For some, music is a religion and concerts and festivals are the pilgrimages we make in order to satisfy our faith; they are a rite of passage. This is why I am proud to say that I have entered into that rite of passage right here in the center of Canada’s biggest music city during the North by Northeast (NXNE) Festivals and Conference.
The atmosphere was buzzing down at the Hyatt Regency Hotel in Toronto (home of the festival headquarters) as musicians, journalists and fans scrambled around to get in line for their passes. Heads were constantly turning to find out what was going on as vendors and performing artists tried their best to steal the attention away from each other. In short, the place was a hot mess.
The conferences were informative, offering media, entrepreneurs and the curious insight into everything from the state of the current music biz to the best suburban punk rockers of the 70s. Thanks to panelists such as Damien Abraham of the band Fucked Up and author Sam Sutherland (to name a few) the conferences felt more like a conversation with friends than anything else, and it’s a good thing that the rest of the events followed suit and the festival turned out to be one giant party with friends (random friends met after drinking a few to many).
The shows (which most definitely lived up to all the hype) were never ending and by the third day there was not a bar in Toronto that wasn’t filled with people and loud music till 4 a.m. (yes, last call was extended 4 a.m. almost every night). Aside from headliners like The Flaming Lips whose front man walked onto the crowd at Yonge & Dundas Square in a giant plastic ball, it was the smaller indie artists who created much of the buzz and filled up the venues with curious fans looking for the next best thing. It might even be safe to say that NXNE has turned itself into Canada’s Coachella of indie and emerging musicians. Here are some that I thought were worth the hype:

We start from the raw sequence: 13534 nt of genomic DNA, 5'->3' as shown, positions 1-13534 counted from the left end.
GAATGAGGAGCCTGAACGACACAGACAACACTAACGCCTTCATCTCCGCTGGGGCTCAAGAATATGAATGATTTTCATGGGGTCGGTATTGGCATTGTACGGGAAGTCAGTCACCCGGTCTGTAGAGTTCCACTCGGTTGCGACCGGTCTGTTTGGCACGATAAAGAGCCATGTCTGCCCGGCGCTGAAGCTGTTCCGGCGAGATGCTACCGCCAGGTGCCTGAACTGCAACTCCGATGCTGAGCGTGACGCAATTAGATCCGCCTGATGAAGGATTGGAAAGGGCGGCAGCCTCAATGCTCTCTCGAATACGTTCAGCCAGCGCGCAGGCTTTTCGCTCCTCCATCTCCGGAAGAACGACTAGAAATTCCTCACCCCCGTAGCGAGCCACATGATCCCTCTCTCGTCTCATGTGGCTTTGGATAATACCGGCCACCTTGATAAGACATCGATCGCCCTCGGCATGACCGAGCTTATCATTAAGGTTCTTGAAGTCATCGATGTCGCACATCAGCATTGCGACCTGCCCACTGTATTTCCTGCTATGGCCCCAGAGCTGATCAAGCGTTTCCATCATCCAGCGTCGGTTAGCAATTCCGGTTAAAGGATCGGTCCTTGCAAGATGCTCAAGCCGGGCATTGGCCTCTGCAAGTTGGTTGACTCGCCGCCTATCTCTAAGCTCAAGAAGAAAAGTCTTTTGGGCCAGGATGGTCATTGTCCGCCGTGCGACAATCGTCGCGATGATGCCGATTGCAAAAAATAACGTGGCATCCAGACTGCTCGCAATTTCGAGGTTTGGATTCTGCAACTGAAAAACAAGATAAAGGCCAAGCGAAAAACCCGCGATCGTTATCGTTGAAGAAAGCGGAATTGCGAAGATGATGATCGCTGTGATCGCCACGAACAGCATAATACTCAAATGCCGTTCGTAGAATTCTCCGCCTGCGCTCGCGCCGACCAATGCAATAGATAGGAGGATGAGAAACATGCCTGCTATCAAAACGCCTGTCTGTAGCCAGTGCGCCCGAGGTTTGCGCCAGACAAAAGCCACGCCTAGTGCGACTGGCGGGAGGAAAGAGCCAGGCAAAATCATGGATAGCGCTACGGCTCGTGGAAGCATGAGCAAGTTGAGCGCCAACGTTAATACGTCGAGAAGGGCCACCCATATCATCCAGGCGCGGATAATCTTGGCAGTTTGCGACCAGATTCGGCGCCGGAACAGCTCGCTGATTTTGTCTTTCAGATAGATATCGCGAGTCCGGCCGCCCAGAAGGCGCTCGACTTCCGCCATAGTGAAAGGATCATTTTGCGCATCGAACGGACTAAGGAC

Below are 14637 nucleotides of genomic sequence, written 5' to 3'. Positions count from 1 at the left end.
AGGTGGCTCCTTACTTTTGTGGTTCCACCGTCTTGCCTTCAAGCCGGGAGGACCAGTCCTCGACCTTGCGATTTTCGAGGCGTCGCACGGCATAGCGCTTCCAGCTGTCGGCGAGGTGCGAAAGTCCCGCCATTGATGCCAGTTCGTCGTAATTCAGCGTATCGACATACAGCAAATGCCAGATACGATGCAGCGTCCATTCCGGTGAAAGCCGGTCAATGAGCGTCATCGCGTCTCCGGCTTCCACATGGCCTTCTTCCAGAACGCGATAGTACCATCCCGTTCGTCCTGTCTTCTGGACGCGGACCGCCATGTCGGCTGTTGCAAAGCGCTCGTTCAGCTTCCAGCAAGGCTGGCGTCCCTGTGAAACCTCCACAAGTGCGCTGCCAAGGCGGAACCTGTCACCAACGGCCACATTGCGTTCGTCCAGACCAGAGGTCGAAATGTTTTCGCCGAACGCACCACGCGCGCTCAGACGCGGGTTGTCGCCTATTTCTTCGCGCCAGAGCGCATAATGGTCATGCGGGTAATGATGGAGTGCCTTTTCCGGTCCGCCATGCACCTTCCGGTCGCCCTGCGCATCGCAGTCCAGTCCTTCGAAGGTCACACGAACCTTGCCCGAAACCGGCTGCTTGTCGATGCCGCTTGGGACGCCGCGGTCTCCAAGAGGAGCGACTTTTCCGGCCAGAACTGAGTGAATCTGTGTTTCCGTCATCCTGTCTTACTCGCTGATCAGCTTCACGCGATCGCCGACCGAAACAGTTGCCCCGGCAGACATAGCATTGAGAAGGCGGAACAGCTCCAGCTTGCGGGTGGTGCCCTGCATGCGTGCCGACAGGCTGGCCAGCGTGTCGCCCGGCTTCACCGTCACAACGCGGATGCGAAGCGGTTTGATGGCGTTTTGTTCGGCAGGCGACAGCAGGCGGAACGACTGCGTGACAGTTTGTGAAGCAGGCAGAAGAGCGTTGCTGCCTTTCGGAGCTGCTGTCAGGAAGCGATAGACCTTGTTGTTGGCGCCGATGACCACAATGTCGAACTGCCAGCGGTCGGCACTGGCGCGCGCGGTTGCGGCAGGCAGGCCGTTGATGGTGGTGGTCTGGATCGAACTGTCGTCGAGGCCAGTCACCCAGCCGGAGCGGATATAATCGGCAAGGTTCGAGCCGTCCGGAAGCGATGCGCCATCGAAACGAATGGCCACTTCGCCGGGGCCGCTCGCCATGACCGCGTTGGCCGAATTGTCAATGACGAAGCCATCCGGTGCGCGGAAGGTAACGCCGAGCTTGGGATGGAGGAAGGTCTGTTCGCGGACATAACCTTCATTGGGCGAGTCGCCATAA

Tamara Nile (a.k.a. T.Nile) can light up a room with her charming boho vibe. Her sound is calming and bursts with the style of east coast, folk tunes (even though she writes most of her songs on Galiano Island). Her music sounds like a collection of lullabies and is perfect to relax to or strum along on your acoustic to.
She is absolutely charming.
Dave Borins and his band rank as an edgier (and a more manly) version of Mumford and Sons, falling somewhere between classic rock and country (some of their songs would fit perfectly onto a Sheepdogs album). Though their tunes are drenched with catchy fiddle melodies, there is an eclectic, indie undertone driving through the core of their songs. The mixture of tones and genres is enough to make one confused – are they indie? Country? Folk? Once you decide that it doesn’t really matter, you get to laugh, fight back the tears or get up and dance. And if you’re a Toronto Native like Borins himself, you can reminisce over songs about highway 401.
They throw a hell of a live show.
Even though these guys are considered to have “made it” in the industry, I still think that they aren’t as well-known as they should be, and it definitely feels that way. Seeing them live feels like seeing your friend’s band play, and I mean this in the best way possible – they put on an honest show and play for the crowd, not the cameras.
Playing hits like “Juliette” and “Americanarama” from their album Record in a Bag, Hollerado also threw some new projects into the mix that sounded very promising and true to their Canadian rocker roots.
These guys can perform live and their instrumentals are always bang on. It’s like you’re listing to their album, only louder and with crowd noise surrounding you.
All I can say about Art vs. Science is that if you like techno dance music infused with guitar riffs that mimic heavy rock bands, then you’ll probably dig these guys. If you haven’t already heard of them then you should Google them right now because their music can satisfy your hyperactive moods – and they’re Australian, which automatically makes them cool.
Maybe you’ve already claimed your rite of passage at some other festival, but I highly recommend that anyone who is a true music lover check out NXNE next year and would urge those guilty of creating hipster holes to stay far away – we’re here to party.